In Babylonian mythology, the greatest of the gods. His birth, his battles, and his fifty names are celebrated in the Enuma elish, the Epic of Creation, which was recited in the Babylonian temples.

Apsu and Tiamat, the primaeval spirits of the abyss, bore the gods, but later plotted to destroy them. Ea slew Apsu and set his body up as a dwelling. Ea and Damkina gave birth to Marduk, more perfect than any god before.

Elevated far above them, he was superior in every way.
His limbs were ingeniously made beyond comprehension,
Impossible to understand, too difficult to perceive.
Four were his eyes, four were his ears;
When his lips moved, fire blazed forth.
The four ears were enormous
And likewise the eyes; they perceived everything.
Tiamat creates an army of demons to send against the gods, and promotes Qingu to be their leader. Marduk offers to be the gods' champion against her army if they will confer the supreme power to make destiny upon him. The gods agreed to give Marduk sovereignty over the universe.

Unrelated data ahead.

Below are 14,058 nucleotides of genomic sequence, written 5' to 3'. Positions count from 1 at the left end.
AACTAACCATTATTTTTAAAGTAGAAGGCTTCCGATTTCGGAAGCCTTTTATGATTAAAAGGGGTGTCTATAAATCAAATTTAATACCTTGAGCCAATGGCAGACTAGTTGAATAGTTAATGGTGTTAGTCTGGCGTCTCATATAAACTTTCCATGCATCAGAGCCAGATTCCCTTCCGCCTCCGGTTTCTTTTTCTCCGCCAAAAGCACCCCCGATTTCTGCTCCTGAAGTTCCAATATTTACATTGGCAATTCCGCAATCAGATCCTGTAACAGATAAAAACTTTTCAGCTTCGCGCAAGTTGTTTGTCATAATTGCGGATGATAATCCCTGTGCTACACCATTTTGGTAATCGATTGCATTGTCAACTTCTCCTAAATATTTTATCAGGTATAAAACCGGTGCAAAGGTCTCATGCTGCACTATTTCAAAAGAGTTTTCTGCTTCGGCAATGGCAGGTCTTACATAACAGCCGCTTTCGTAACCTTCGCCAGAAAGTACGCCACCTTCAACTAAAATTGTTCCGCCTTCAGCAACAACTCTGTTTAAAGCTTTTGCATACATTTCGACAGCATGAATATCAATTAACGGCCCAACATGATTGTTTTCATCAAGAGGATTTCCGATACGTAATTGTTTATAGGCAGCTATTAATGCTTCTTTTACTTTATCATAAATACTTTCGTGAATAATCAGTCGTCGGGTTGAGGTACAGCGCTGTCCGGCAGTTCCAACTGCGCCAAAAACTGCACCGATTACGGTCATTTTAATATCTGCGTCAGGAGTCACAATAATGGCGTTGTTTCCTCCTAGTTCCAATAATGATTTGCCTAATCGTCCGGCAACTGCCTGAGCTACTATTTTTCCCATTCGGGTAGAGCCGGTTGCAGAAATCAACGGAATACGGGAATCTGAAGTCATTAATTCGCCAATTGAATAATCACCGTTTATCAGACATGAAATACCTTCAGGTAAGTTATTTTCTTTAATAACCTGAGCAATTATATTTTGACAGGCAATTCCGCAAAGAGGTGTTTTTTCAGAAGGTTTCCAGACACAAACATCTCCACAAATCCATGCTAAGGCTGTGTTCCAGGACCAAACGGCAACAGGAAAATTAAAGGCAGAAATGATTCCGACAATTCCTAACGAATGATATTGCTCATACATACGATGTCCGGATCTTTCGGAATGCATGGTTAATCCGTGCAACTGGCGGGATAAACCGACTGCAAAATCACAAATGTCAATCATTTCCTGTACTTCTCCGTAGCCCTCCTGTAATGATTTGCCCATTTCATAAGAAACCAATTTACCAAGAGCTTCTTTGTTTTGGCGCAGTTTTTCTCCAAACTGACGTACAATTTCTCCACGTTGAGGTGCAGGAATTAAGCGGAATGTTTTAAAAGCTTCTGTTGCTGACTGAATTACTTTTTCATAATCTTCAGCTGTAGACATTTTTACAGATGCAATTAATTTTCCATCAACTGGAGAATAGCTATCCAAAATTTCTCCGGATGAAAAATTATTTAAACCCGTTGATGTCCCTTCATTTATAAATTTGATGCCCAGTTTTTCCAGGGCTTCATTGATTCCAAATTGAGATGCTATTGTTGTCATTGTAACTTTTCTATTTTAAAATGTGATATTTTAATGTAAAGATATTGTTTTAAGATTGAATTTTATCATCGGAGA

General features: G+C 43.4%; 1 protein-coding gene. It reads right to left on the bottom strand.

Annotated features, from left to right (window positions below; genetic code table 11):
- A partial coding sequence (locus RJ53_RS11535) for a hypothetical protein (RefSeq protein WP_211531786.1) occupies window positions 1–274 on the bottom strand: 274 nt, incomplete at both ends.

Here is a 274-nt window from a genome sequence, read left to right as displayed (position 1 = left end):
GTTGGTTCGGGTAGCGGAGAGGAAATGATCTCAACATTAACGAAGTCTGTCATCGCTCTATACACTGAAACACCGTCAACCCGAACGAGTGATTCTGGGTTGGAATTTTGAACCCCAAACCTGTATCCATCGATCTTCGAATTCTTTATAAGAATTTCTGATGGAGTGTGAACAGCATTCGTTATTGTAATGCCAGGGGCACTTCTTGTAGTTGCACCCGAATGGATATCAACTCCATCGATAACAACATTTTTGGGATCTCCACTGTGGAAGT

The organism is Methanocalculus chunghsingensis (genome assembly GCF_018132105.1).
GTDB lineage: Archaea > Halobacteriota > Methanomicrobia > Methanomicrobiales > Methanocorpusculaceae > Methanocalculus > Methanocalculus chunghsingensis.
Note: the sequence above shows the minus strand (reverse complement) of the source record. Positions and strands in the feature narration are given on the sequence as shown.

With sceptre, throne, staff, bow, arrow, mace, net, lightning, flood, storm-chariot, and great winds from every quarter, Marduk advances to meet Tiamat. He kills her and Qingu, and leads the other rebel gods into captivity. He seizes the Tablet of Destinies from Qingu. From the body of Tiamat he made the heaven and the earth, fog and clouds, stars and sun, Tigris and Euphrates, cult and temple.

The last part of the Enuma elish is a praise-hymn to Marduk by the other gods, giving him his fifty heroic names and their meanings.